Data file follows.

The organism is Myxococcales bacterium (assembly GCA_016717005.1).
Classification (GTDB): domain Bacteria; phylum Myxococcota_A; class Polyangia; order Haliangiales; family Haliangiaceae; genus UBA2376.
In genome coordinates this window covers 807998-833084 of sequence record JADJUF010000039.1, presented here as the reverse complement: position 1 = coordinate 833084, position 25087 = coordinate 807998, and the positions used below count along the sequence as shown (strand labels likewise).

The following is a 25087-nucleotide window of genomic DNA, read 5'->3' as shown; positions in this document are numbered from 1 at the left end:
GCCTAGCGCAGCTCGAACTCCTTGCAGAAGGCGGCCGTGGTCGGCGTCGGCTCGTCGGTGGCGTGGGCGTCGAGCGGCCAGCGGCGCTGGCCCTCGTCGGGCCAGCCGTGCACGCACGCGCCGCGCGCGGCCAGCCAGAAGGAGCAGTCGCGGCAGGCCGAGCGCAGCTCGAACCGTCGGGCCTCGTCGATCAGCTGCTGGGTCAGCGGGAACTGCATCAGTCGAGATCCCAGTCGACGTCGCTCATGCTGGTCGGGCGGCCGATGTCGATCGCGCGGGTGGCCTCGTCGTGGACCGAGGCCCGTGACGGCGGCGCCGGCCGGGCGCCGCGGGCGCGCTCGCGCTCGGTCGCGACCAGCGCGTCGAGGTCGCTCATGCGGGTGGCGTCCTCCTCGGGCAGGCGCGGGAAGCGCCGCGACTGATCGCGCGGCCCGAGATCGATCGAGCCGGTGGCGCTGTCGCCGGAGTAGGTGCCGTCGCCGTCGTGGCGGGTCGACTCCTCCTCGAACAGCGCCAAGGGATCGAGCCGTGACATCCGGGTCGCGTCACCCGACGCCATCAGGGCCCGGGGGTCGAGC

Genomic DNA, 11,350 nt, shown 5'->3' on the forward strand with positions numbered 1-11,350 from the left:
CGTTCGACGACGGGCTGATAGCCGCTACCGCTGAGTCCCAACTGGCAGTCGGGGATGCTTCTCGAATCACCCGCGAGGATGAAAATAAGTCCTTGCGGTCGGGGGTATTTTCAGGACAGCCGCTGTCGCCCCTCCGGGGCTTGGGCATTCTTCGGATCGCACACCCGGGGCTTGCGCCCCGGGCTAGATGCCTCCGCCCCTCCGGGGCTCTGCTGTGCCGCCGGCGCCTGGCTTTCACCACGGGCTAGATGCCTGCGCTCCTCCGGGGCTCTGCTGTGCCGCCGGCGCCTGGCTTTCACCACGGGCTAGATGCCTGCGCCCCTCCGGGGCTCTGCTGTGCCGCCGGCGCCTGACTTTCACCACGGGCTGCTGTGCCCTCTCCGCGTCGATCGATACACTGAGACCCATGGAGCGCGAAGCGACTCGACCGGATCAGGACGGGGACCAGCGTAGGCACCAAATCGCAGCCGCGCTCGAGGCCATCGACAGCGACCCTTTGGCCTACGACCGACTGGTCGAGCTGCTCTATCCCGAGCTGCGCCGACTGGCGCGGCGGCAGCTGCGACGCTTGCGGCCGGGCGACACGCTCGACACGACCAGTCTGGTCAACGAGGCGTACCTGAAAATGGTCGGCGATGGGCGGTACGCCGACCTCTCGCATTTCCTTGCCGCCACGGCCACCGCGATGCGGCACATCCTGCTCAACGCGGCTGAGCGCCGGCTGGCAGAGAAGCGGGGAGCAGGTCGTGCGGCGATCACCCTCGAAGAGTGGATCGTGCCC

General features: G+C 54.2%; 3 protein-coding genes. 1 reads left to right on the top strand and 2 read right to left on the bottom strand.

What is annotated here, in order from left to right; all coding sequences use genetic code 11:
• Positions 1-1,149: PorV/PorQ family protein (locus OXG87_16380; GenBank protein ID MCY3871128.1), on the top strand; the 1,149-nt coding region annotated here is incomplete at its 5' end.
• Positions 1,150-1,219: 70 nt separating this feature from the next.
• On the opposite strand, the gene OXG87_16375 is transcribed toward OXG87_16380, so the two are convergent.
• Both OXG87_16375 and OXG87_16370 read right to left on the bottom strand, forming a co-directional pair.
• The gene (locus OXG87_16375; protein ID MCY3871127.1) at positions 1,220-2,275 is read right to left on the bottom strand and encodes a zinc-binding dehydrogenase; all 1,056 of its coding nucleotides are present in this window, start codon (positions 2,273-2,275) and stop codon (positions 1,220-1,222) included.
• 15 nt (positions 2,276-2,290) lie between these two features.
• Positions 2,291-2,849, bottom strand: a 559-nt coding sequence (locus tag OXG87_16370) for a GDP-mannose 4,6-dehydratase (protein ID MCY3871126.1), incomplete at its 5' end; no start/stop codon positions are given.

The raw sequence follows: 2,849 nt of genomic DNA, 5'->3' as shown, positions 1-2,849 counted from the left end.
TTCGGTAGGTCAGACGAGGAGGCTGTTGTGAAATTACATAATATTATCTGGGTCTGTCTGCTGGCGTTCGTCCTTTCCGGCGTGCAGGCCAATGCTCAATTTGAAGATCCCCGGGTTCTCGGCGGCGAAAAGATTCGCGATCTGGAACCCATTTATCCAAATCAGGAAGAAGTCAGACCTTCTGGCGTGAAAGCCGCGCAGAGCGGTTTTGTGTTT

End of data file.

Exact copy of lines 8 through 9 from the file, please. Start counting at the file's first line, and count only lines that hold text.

General features: G+C 54.2%; 3 protein-coding genes. 1 reads left to right on the top strand and 2 read right to left on the bottom strand.

What is annotated here, in order from left to right; all coding sequences use genetic code 11: